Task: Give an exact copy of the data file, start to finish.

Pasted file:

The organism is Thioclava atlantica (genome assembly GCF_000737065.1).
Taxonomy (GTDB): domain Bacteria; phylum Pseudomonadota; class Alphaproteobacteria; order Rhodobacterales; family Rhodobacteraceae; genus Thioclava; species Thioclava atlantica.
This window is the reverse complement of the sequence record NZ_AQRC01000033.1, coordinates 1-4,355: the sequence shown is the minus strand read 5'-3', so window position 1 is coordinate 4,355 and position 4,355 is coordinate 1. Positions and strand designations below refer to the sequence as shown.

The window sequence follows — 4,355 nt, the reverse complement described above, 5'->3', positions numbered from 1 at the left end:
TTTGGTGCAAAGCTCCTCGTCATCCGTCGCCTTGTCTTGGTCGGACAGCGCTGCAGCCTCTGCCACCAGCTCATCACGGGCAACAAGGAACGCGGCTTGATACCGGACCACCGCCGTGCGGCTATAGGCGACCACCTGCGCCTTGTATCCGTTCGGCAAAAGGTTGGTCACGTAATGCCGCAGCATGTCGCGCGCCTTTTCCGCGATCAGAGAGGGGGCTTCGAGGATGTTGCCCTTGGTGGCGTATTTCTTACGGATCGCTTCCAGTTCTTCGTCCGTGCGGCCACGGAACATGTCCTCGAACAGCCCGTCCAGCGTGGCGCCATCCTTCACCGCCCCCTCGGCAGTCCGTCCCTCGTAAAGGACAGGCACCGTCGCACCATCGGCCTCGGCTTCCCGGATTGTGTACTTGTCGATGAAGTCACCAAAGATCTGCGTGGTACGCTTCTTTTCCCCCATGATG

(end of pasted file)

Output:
The organism is Thioclava atlantica (genome assembly GCF_000737065.1).
Taxonomy (GTDB): domain Bacteria; phylum Pseudomonadota; class Alphaproteobacteria; order Rhodobacterales; family Rhodobacteraceae; genus Thioclava; species Thioclava atlantica.
This window is the reverse complement of the sequence record NZ_AQRC01000033.1, coordinates 1-4,355: the sequence shown is the minus strand read 5'-3', so window position 1 is coordinate 4,355 and position 4,355 is coordinate 1. Positions and strand designations below refer to the sequence as shown.

The window sequence follows — 4,355 nt, the reverse complement described above, 5'->3', positions numbered from 1 at the left end:
TTTGGTGCAAAGCTCCTCGTCATCCGTCGCCTTGTCTTGGTCGGACAGCGCTGCAGCCTCTGCCACCAGCTCATCACGGGCAACAAGGAACGCGGCTTGATACCGGACCACCGCCGTGCGGCTATAGGCGACCACCTGCGCCTTGTATCCGTTCGGCAAAAGGTTGGTCACGTAATGCCGCAGCATGTCGCGCGCCTTTTCCGCGATCAGAGAGGGGGCTTCGAGGATGTTGCCCTTGGTGGCGTATTTCTTACGGATCGCTTCCAGTTCTTCGTCCGTGCGGCCACGGAACATGTCCTCGAACAGCCCGTCCAGCGTGGCGCCATCCTTCACCGCCCCCTCGGCAGTCCGTCCCTCGTAAAGGACAGGCACCGTCGCACCATCGGCCTCGGCTTCCCGGATTGTGTACTTGTCGATGAAGTCACCAAAGATCTGCGTGGTACGCTTCTTTTCCCCCATGATG